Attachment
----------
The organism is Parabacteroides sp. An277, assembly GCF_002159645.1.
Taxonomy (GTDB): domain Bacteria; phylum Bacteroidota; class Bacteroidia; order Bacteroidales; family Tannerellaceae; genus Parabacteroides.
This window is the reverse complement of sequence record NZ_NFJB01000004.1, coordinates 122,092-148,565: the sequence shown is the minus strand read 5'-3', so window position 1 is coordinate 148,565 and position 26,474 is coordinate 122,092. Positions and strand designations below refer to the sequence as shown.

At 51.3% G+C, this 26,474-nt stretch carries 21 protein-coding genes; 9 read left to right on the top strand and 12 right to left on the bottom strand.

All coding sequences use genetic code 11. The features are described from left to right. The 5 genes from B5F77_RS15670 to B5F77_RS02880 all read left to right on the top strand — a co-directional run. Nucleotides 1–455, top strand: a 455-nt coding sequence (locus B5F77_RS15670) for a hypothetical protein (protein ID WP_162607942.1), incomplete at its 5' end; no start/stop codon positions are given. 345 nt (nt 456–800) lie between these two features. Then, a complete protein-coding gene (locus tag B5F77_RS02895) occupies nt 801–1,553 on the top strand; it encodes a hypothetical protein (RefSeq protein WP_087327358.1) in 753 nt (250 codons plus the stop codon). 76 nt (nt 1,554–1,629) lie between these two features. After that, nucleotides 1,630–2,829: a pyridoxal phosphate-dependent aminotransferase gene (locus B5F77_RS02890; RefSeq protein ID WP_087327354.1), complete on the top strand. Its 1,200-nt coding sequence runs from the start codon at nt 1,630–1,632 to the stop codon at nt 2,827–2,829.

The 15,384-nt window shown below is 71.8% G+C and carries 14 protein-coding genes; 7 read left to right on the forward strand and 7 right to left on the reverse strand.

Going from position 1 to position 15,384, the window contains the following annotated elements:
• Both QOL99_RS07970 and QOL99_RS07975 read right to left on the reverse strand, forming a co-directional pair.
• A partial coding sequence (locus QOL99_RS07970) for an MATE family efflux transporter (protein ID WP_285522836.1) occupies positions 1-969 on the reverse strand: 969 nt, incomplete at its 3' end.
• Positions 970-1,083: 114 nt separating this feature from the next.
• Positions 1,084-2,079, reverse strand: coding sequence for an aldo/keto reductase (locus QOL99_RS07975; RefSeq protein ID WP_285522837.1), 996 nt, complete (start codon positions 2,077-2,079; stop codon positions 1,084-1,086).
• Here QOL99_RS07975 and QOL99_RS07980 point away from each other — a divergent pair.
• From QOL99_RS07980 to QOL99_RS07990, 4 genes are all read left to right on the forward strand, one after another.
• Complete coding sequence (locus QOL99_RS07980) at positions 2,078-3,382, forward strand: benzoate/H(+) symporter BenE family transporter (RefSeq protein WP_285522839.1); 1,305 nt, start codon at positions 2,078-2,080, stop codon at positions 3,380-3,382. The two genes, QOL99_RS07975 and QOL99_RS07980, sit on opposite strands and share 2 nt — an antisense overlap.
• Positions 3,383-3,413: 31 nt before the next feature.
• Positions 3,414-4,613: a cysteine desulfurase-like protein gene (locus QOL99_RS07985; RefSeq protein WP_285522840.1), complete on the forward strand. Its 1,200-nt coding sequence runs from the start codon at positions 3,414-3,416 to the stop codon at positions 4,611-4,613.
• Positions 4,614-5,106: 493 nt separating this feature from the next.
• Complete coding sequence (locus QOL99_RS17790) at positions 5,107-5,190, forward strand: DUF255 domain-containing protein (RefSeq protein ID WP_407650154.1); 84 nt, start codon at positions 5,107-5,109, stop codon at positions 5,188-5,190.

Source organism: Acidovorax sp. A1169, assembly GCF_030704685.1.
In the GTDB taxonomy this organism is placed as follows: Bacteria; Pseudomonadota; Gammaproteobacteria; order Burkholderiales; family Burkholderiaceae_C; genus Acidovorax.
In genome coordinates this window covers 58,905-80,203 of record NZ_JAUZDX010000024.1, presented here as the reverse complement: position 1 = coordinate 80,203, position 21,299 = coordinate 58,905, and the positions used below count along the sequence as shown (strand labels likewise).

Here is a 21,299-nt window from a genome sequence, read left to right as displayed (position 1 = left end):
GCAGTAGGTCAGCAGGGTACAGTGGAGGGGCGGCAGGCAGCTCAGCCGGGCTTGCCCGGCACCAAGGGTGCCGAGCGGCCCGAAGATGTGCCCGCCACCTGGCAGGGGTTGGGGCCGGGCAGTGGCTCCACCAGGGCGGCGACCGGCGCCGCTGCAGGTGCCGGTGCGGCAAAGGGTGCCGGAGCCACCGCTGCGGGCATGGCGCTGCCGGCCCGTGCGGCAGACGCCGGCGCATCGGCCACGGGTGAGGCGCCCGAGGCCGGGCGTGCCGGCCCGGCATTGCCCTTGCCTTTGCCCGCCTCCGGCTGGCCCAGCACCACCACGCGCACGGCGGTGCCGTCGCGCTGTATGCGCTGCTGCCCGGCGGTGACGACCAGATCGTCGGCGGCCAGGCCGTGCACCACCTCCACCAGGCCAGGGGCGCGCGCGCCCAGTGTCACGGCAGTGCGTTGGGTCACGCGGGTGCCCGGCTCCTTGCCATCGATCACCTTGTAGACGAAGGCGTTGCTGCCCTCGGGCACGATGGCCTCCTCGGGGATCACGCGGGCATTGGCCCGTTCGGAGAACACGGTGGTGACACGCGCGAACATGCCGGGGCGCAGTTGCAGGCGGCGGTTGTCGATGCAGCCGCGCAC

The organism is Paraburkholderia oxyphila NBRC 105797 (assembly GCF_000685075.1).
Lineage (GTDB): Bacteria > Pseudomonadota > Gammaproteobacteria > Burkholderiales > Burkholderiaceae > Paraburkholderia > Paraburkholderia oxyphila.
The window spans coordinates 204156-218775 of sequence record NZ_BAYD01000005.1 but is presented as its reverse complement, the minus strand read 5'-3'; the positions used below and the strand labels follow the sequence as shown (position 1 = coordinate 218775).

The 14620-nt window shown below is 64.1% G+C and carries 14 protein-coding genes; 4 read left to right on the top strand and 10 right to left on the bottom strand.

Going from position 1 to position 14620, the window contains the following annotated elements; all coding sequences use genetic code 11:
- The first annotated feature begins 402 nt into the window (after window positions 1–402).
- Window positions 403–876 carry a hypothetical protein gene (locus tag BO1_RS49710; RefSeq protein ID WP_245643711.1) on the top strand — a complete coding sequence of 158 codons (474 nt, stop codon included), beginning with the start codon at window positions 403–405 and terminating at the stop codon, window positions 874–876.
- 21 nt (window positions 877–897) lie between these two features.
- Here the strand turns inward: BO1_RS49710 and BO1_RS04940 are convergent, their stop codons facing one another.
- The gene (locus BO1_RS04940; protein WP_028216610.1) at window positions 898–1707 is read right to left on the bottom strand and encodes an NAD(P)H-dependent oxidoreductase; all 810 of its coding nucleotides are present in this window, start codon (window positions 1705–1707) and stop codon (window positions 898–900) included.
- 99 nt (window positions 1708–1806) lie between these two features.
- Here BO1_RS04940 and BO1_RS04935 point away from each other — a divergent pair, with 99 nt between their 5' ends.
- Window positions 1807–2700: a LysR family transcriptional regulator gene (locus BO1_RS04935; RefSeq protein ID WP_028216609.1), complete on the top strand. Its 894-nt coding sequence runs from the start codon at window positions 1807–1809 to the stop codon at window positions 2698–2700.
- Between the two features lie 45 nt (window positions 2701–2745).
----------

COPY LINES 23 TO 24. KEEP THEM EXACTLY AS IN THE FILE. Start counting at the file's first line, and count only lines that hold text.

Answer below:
GCAGTAGGTCAGCAGGGTACAGTGGAGGGGCGGCAGGCAGCTCAGCCGGGCTTGCCCGGCACCAAGGGTGCCGAGCGGCCCGAAGATGTGCCCGCCACCTGGCAGGGGTTGGGGCCGGGCAGTGGCTCCACCAGGGCGGCGACCGGCGCCGCTGCAGGTGCCGGTGCGGCAAAGGGTGCCGGAGCCACCGCTGCGGGCATGGCGCTGCCGGCCCGTGCGGCAGACGCCGGCGCATCGGCCACGGGTGAGGCGCCCGAGGCCGGGCGTGCCGGCCCGGCATTGCCCTTGCCTTTGCCCGCCTCCGGCTGGCCCAGCACCACCACGCGCACGGCGGTGCCGTCGCGCTGTATGCGCTGCTGCCCGGCGGTGACGACCAGATCGTCGGCGGCCAGGCCGTGCACCACCTCCACCAGGCCAGGGGCGCGCGCGCCCAGTGTCACGGCAGTGCGTTGGGTCACGCGGGTGCCCGGCTCCTTGCCATCGATCACCTTGTAGACGAAGGCGTTGCTGCCCTCGGGCACGATGGCCTCCTCGGGGATCACGCGGGCATTGGCCCGTTCGGAGAACACGGTGGTGACACGCGCGAACATGCCGGGGCGCAGTTGCAGGCGGCGGTTGTCGATGCAGCCGCGCAC

The organism is Paraburkholderia oxyphila NBRC 105797 (assembly GCF_000685075.1).